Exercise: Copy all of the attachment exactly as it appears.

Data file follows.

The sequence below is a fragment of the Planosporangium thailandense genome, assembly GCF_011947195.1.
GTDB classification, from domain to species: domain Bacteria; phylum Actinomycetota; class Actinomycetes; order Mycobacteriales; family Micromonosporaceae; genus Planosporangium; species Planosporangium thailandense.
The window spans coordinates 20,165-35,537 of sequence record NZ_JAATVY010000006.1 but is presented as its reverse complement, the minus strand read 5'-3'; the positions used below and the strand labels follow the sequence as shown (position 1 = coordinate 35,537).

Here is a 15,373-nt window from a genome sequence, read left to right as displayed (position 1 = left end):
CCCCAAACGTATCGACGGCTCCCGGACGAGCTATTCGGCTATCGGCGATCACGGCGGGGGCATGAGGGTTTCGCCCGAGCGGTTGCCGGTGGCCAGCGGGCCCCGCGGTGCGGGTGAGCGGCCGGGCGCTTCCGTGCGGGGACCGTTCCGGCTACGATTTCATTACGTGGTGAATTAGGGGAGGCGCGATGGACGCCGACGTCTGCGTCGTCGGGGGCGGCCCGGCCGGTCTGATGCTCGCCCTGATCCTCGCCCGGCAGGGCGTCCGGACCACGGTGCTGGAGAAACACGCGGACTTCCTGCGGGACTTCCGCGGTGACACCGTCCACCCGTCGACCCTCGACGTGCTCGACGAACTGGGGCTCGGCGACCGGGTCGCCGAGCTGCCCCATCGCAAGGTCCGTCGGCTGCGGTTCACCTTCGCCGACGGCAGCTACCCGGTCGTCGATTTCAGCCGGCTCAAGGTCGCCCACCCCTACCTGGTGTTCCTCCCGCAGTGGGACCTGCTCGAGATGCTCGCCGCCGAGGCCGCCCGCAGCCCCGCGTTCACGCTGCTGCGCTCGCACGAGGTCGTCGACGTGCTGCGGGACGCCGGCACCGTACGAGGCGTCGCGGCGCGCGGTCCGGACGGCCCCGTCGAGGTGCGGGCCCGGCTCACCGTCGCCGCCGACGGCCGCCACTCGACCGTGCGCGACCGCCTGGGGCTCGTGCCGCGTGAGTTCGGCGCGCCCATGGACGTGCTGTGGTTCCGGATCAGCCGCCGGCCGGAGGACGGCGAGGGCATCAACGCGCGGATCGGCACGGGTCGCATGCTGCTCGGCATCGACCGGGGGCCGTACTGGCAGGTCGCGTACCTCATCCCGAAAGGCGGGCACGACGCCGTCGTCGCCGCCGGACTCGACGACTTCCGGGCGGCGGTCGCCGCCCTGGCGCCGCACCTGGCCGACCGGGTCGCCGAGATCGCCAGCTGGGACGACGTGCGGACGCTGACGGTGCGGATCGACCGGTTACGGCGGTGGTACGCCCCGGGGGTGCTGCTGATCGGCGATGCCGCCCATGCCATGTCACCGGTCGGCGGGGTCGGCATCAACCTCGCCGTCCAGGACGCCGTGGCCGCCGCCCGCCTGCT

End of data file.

The sequence below is a fragment of the Planosporangium thailandense genome, assembly GCF_011947195.1.
GTDB classification, from domain to species: domain Bacteria; phylum Actinomycetota; class Actinomycetes; order Mycobacteriales; family Micromonosporaceae; genus Planosporangium; species Planosporangium thailandense.
The window spans coordinates 20,165-35,537 of sequence record NZ_JAATVY010000006.1 but is presented as its reverse complement, the minus strand read 5'-3'; the positions used below and the strand labels follow the sequence as shown (position 1 = coordinate 35,537).

Here is a 15,373-nt window from a genome sequence, read left to right as displayed (position 1 = left end):
CCCCAAACGTATCGACGGCTCCCGGACGAGCTATTCGGCTATCGGCGATCACGGCGGGGGCATGAGGGTTTCGCCCGAGCGGTTGCCGGTGGCCAGCGGGCCCCGCGGTGCGGGTGAGCGGCCGGGCGCTTCCGTGCGGGGACCGTTCCGGCTACGATTTCATTACGTGGTGAATTAGGGGAGGCGCGATGGACGCCGACGTCTGCGTCGTCGGGGGCGGCCCGGCCGGTCTGATGCTCGCCCTGATCCTCGCCCGGCAGGGCGTCCGGACCACGGTGCTGGAGAAACACGCGGACTTCCTGCGGGACTTCCGCGGTGACACCGTCCACCCGTCGACCCTCGACGTGCTCGACGAACTGGGGCTCGGCGACCGGGTCGCCGAGCTGCCCCATCGCAAGGTCCGTCGGCTGCGGTTCACCTTCGCCGACGGCAGCTACCCGGTCGTCGATTTCAGCCGGCTCAAGGTCGCCCACCCCTACCTGGTGTTCCTCCCGCAGTGGGACCTGCTCGAGATGCTCGCCGCCGAGGCCGCCCGCAGCCCCGCGTTCACGCTGCTGCGCTCGCACGAGGTCGTCGACGTGCTGCGGGACGCCGGCACCGTACGAGGCGTCGCGGCGCGCGGTCCGGACGGCCCCGTCGAGGTGCGGGCCCGGCTCACCGTCGCCGCCGACGGCCGCCACTCGACCGTGCGCGACCGCCTGGGGCTCGTGCCGCGTGAGTTCGGCGCGCCCATGGACGTGCTGTGGTTCCGGATCAGCCGCCGGCCGGAGGACGGCGAGGGCATCAACGCGCGGATCGGCACGGGTCGCATGCTGCTCGGCATCGACCGGGGGCCGTACTGGCAGGTCGCGTACCTCATCCCGAAAGGCGGGCACGACGCCGTCGTCGCCGCCGGACTCGACGACTTCCGGGCGGCGGTCGCCGCCCTGGCGCCGCACCTGGCCGACCGGGTCGCCGAGATCGCCAGCTGGGACGACGTGCGGACGCTGACGGTGCGGATCGACCGGTTACGGCGGTGGTACGCCCCGGGGGTGCTGCTGATCGGCGATGCCGCCCATGCCATGTCACCGGTCGGCGGGGTCGGCATCAACCTCGCCGTCCAGGACGCCGTGGCCGCCGCCCGCCTGCT